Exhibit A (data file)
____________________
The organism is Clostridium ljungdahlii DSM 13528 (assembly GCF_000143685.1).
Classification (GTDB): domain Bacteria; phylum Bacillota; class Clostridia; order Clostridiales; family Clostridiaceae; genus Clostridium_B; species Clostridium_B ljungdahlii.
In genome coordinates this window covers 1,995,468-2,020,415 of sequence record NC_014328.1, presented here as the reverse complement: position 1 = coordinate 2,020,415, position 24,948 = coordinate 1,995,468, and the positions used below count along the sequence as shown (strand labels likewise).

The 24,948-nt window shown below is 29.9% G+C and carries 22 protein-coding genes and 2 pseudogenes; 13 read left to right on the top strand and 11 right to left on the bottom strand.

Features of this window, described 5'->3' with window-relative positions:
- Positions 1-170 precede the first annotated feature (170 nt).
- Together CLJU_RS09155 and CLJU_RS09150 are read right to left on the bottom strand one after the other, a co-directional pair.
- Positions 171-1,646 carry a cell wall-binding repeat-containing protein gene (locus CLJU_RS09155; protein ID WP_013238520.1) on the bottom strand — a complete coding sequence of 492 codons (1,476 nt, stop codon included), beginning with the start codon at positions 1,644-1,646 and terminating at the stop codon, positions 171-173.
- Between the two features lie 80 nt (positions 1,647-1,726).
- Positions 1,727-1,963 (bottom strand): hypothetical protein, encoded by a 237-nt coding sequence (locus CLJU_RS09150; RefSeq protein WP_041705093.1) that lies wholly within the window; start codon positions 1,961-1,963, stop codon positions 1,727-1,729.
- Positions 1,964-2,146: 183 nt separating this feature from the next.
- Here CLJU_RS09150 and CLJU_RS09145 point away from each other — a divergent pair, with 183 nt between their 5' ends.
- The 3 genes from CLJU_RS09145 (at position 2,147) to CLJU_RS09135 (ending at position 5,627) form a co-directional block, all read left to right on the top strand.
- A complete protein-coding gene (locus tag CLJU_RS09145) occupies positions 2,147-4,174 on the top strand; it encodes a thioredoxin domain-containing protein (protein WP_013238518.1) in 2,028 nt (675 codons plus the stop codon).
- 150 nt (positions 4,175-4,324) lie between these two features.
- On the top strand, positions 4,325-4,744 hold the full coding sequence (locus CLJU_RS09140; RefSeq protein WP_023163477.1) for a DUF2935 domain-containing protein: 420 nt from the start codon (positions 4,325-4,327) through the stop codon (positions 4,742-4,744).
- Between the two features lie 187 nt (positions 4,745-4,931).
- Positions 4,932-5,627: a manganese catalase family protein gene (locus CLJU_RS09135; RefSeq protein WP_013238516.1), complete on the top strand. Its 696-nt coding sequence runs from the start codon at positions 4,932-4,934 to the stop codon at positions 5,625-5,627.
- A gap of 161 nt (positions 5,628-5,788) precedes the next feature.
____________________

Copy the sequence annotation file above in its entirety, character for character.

The organism is Clostridium ljungdahlii DSM 13528 (assembly GCF_000143685.1).
Classification (GTDB): domain Bacteria; phylum Bacillota; class Clostridia; order Clostridiales; family Clostridiaceae; genus Clostridium_B; species Clostridium_B ljungdahlii.
In genome coordinates this window covers 1,995,468-2,020,415 of sequence record NC_014328.1, presented here as the reverse complement: position 1 = coordinate 2,020,415, position 24,948 = coordinate 1,995,468, and the positions used below count along the sequence as shown (strand labels likewise).

The 24,948-nt window shown below is 29.9% G+C and carries 22 protein-coding genes and 2 pseudogenes; 13 read left to right on the top strand and 11 right to left on the bottom strand.

Features of this window, described 5'->3' with window-relative positions:
- Positions 1-170 precede the first annotated feature (170 nt).
- Together CLJU_RS09155 and CLJU_RS09150 are read right to left on the bottom strand one after the other, a co-directional pair.
- Positions 171-1,646 carry a cell wall-binding repeat-containing protein gene (locus CLJU_RS09155; protein ID WP_013238520.1) on the bottom strand — a complete coding sequence of 492 codons (1,476 nt, stop codon included), beginning with the start codon at positions 1,644-1,646 and terminating at the stop codon, positions 171-173.
- Between the two features lie 80 nt (positions 1,647-1,726).
- Positions 1,727-1,963 (bottom strand): hypothetical protein, encoded by a 237-nt coding sequence (locus CLJU_RS09150; RefSeq protein WP_041705093.1) that lies wholly within the window; start codon positions 1,961-1,963, stop codon positions 1,727-1,729.
- Positions 1,964-2,146: 183 nt separating this feature from the next.
- Here CLJU_RS09150 and CLJU_RS09145 point away from each other — a divergent pair, with 183 nt between their 5' ends.
- The 3 genes from CLJU_RS09145 (at position 2,147) to CLJU_RS09135 (ending at position 5,627) form a co-directional block, all read left to right on the top strand.
- A complete protein-coding gene (locus tag CLJU_RS09145) occupies positions 2,147-4,174 on the top strand; it encodes a thioredoxin domain-containing protein (protein WP_013238518.1) in 2,028 nt (675 codons plus the stop codon).
- 150 nt (positions 4,175-4,324) lie between these two features.
- On the top strand, positions 4,325-4,744 hold the full coding sequence (locus CLJU_RS09140; RefSeq protein WP_023163477.1) for a DUF2935 domain-containing protein: 420 nt from the start codon (positions 4,325-4,327) through the stop codon (positions 4,742-4,744).
- Between the two features lie 187 nt (positions 4,745-4,931).
- Positions 4,932-5,627: a manganese catalase family protein gene (locus CLJU_RS09135; RefSeq protein WP_013238516.1), complete on the top strand. Its 696-nt coding sequence runs from the start codon at positions 4,932-4,934 to the stop codon at positions 5,625-5,627.
- A gap of 161 nt (positions 5,628-5,788) precedes the next feature.